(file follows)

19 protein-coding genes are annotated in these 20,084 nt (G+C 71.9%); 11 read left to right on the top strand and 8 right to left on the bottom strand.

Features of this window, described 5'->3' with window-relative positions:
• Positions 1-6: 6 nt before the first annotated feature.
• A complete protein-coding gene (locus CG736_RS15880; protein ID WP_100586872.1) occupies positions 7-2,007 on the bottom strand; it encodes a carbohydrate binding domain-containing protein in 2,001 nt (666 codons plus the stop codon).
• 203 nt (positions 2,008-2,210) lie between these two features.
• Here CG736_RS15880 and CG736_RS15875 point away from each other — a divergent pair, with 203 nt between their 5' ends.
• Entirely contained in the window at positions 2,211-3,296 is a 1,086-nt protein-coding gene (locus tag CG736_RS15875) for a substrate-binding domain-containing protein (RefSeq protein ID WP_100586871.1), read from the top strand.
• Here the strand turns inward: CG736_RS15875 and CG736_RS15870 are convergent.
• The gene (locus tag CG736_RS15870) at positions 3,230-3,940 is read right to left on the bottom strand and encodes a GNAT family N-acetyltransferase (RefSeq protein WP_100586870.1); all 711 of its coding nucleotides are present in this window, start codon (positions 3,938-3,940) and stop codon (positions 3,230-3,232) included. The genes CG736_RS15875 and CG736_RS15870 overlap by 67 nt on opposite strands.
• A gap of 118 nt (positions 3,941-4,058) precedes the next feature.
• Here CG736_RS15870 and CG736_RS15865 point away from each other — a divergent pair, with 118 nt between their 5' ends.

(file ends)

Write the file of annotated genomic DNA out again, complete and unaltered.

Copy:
19 protein-coding genes are annotated in these 20,084 nt (G+C 71.9%); 11 read left to right on the top strand and 8 right to left on the bottom strand.

Features of this window, described 5'->3' with window-relative positions:
• Positions 1-6: 6 nt before the first annotated feature.
• A complete protein-coding gene (locus CG736_RS15880; protein ID WP_100586872.1) occupies positions 7-2,007 on the bottom strand; it encodes a carbohydrate binding domain-containing protein in 2,001 nt (666 codons plus the stop codon).
• 203 nt (positions 2,008-2,210) lie between these two features.
• Here CG736_RS15880 and CG736_RS15875 point away from each other — a divergent pair, with 203 nt between their 5' ends.
• Entirely contained in the window at positions 2,211-3,296 is a 1,086-nt protein-coding gene (locus tag CG736_RS15875) for a substrate-binding domain-containing protein (RefSeq protein ID WP_100586871.1), read from the top strand.
• Here the strand turns inward: CG736_RS15875 and CG736_RS15870 are convergent.
• The gene (locus tag CG736_RS15870) at positions 3,230-3,940 is read right to left on the bottom strand and encodes a GNAT family N-acetyltransferase (RefSeq protein WP_100586870.1); all 711 of its coding nucleotides are present in this window, start codon (positions 3,938-3,940) and stop codon (positions 3,230-3,232) included. The genes CG736_RS15875 and CG736_RS15870 overlap by 67 nt on opposite strands.
• A gap of 118 nt (positions 3,941-4,058) precedes the next feature.
• Here CG736_RS15870 and CG736_RS15865 point away from each other — a divergent pair, with 118 nt between their 5' ends.